Friday, January 29, 2016

Bacstage Pass January: Pink Pitcher

Come On, Let's Duck Backstage! Here's Our Pass!

We Can Go Meet Pink Pitcher!

Pink Pitcher is the creator of the beautiful and well researched comic

This month, we got the chance to have a chat.

So Pink, tell us a bit about yourself!

I've been making comics since Middle school, but recently engaged in my first long-term project. I live in Denver CO with my lovely fiancee and our two cats.

Main Project 

Root & Branch -
Tumblr -

Other Hobbies and Obsessions

I have a degree in Women and Textile History, thus I spend a lot of time on a variety of fiber arts, and have a great interest in Women's issues. I travel whenever I can. I try to spend a lot of time outdoors, hiking, cycling, camping, skiing etc. All of this cuts into my painting time *boo*

So, tell me about your early experience. How did you fall in love with telling stories in pictures?

Back in middle school a good friend looked over at my doodling and said "Hey, you're pretty good at that. We should make a comic together!" We did, we wrote in all the people we liked as good guys, and all the people we hated as bad guys. We read a lot of Witchblade and for a while I drew all my women with tits bigger than their heads. It was a growing experience.

I worked on two main projects from that age until about 24, which meant going back in to re-write and re-draw sections as my skills improved. Thus, I decided that the only way to get a polished finished product is to start a fresh project. That said, I've had this on the back burner for years as well...

What media and programs do you work in to produce your project?

I work with Canson Multi-media paper, Pelikan Watercolors (which I've had for over a decade!), and student (cheap ass) brushes. I use Nichiban tape for my gutters, and gouache and gel pens for highlites. 

I also run a strict diet of Earl Grey and Scones while painting. I consider it part of the artistic process.

Can you tell me about your typical day or strip-creation session? How does your working process flow?

I have been evolving my process as I've learned what works. I used to just make each page one at a time, storyboard as I go, I wouldn't even write dialog before drawing! It's a bit of a nerve wracking way to work, however...
Now I've been storyboarding, at least an entire scene at a time. I will try to do a whole scene at once, up to four pages at a time. I tape gutters, rough in blocking, and pencil all four pages. Then, all four are inked with ball-point pen (High brow art supplies, I know). The painting process then proceeds, each color used on all the pages, flatted then shaded, before moving on to the next color. This helps to keep colors consistent through scenes. Last, before pulling up the tape, I go in with pen and clean up and thicken outlines as needed.

Everything is then scanned and sent to my digital wizard for lettering. That's all black magic to me and I cannot really explain how it's done...

What’s the most difficult part of your work?

Perhaps the most difficult thing is that once it hits the page, it's permanent! The medium doesn't give me as much of a chance to fix mistakes later. I can do some clean up, and abuse the gouache, but ultimately when I make a mark it's not going to be changed and I have to live with that. Fortunately I'm pretty easy going, and it does serve to keep my process from becoming bogged down with perfection.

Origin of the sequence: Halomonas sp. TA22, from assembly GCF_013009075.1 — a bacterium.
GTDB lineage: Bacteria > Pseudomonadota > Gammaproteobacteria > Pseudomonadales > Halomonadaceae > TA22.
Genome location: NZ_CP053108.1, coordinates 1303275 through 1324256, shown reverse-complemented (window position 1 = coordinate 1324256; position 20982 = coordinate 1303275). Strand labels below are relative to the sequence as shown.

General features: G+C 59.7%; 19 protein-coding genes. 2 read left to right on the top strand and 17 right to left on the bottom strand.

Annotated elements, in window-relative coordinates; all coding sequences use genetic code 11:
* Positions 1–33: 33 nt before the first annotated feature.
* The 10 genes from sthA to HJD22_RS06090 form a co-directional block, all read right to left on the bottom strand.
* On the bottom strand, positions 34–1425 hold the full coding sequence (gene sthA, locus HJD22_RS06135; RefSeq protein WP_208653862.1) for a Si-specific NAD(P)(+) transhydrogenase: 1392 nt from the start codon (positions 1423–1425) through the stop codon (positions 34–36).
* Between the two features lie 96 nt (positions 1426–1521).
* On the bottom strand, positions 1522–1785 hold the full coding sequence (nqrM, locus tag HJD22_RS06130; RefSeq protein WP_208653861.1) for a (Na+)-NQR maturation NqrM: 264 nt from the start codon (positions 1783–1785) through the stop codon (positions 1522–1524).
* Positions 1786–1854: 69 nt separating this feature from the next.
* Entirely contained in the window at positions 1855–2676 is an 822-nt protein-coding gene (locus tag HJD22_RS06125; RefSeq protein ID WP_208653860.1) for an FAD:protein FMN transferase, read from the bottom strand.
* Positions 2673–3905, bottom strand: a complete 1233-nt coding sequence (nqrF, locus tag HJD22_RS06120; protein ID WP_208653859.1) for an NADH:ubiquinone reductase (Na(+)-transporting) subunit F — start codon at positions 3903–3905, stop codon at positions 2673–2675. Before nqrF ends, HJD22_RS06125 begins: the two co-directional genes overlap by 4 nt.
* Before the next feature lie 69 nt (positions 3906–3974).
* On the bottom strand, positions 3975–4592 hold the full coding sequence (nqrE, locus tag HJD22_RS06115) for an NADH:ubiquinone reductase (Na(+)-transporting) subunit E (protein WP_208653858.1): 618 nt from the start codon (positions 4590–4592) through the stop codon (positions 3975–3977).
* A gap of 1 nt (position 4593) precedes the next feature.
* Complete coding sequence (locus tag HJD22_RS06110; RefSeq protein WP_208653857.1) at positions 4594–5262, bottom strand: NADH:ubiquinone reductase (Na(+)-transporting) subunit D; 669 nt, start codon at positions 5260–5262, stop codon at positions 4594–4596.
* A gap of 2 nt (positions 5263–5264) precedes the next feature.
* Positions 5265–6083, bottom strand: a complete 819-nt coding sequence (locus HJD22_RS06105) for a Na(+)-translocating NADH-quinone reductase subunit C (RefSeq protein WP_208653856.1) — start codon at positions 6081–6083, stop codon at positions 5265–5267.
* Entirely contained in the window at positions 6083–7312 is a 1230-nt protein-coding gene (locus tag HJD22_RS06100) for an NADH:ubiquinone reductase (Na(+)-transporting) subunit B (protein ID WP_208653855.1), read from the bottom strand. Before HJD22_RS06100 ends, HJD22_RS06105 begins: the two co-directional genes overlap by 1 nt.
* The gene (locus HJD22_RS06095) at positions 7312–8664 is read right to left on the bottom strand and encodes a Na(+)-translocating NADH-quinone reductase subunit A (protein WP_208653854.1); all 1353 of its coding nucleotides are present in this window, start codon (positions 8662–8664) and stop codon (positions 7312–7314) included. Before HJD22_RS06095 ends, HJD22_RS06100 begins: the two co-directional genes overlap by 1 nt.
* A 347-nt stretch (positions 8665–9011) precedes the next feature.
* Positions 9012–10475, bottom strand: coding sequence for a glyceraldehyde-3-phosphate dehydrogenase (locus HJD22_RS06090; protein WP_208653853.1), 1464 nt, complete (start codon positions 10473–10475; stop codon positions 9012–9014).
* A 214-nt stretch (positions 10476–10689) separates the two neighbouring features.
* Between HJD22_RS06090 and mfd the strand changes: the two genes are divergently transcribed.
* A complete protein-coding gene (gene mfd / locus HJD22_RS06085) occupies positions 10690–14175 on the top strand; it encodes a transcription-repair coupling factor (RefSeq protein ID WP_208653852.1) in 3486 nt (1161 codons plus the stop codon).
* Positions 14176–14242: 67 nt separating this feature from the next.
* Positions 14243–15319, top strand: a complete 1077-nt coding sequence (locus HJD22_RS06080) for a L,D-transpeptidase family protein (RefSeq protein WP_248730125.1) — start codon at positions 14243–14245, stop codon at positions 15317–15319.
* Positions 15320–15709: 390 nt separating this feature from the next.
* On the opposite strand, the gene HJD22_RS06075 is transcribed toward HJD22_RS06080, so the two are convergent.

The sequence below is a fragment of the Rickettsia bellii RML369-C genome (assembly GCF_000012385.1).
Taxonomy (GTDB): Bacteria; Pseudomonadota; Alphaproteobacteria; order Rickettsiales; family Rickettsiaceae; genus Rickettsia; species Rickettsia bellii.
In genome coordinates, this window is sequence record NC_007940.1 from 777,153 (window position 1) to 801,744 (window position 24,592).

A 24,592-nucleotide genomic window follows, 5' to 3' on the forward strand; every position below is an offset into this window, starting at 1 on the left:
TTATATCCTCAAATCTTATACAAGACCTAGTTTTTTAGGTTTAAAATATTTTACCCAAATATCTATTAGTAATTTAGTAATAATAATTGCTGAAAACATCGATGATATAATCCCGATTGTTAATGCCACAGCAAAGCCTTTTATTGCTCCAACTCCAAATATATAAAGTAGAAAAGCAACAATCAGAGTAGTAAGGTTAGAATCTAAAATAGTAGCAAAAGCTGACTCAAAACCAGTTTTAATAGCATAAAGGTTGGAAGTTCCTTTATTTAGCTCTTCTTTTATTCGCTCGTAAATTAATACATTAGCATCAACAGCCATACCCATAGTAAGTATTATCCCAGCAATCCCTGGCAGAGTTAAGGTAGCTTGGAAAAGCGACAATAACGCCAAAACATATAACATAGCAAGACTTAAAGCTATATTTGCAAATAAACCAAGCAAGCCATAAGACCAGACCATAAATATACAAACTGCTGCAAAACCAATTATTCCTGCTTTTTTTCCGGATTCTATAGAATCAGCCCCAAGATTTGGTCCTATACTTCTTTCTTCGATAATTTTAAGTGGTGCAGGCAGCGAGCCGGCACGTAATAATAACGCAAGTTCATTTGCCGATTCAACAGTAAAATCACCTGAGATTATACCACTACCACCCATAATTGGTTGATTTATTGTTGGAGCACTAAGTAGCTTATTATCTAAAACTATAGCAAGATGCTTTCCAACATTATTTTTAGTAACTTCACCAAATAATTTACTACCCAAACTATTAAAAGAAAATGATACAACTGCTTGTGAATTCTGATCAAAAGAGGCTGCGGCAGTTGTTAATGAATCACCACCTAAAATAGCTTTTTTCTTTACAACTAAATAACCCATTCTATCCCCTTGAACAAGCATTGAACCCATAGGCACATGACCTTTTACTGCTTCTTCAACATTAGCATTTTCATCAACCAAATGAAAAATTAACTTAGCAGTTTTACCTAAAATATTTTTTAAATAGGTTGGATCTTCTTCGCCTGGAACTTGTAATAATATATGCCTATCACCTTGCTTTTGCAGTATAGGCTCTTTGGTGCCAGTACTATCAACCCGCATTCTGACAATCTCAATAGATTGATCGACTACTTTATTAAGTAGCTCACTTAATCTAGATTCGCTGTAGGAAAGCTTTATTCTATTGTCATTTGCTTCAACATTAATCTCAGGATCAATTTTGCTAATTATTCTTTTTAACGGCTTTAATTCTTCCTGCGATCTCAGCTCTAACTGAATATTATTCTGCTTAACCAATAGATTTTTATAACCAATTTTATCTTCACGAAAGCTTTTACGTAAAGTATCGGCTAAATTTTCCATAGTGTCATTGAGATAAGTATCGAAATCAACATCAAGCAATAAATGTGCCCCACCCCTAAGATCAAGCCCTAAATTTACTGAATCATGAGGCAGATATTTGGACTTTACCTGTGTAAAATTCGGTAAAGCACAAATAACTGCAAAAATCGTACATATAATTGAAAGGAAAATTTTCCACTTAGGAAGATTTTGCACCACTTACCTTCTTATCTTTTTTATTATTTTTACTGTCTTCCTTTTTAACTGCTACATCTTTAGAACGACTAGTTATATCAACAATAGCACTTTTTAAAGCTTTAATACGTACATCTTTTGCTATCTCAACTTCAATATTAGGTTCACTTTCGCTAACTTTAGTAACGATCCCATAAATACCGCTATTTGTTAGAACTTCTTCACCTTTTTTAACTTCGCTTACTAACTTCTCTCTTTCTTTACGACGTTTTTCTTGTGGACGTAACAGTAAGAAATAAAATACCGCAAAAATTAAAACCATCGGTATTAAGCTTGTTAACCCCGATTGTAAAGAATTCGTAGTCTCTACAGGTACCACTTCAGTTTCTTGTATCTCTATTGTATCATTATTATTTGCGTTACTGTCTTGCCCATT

Can you tell me about your storytelling process? Do you prefer to script your stories, fly by the seat of your pants, or somewhere in between?

I have lots of big story arc ideas mapped out, and even specific scenes scripted far in advance. But, most of the writing is done as I go, keeping just a little ahead of the curve. I like that it allows me to have details evolve and change the more I think about the story, and keeps me from getting too attached to an idea that needs to be cut.

How much of a buffer do you like to keep?

I have a buffer of 26 pages right now, down from 30 when I started the comic. It's a bit absurd, really. Sometimes I'm so involved with what I'm painting now that I forget about the previous scenes and it's hard to answer questions from my Letterer!

Has anyone told you that you'll never be a successful artist and you'd be better off studying a real field and/or getting a real job?

Strangely enough I have always been encouraged. It helps that my mother owned a gallery and bookstore growing up, when one spends all day selling other folks art it's hard to tell your child that you cannot make a living at it! I also recall teachers suggesting that I ditch academia for art or music, but maybe that's because they were sick of grading snarky homework assignments...

On the other hand, I am in a rather blessed living situation, and I do not have to earn a living from art as a full-time endeavour. I have made plenty of money off of art and craft work over the years, but I am not sure I could survive on creativity alone.

What message do you hope readers take away from your work?

I want my work to have a sense of wonder, that the world is a complex and amazing place. I also want to get away from any black and white morality tales, I want readers to sit back and witness a grey-scale of actions and repercussions. I also want them to laugh, just so we don't take ourselves too seriously!

What keeps you devoted to telling the story you’re telling?

I'm too far in to quit!

You can check out Pink's work at these links. Also note, if you like Root And Branch, she's running a kickstarter to get her first volume printed!

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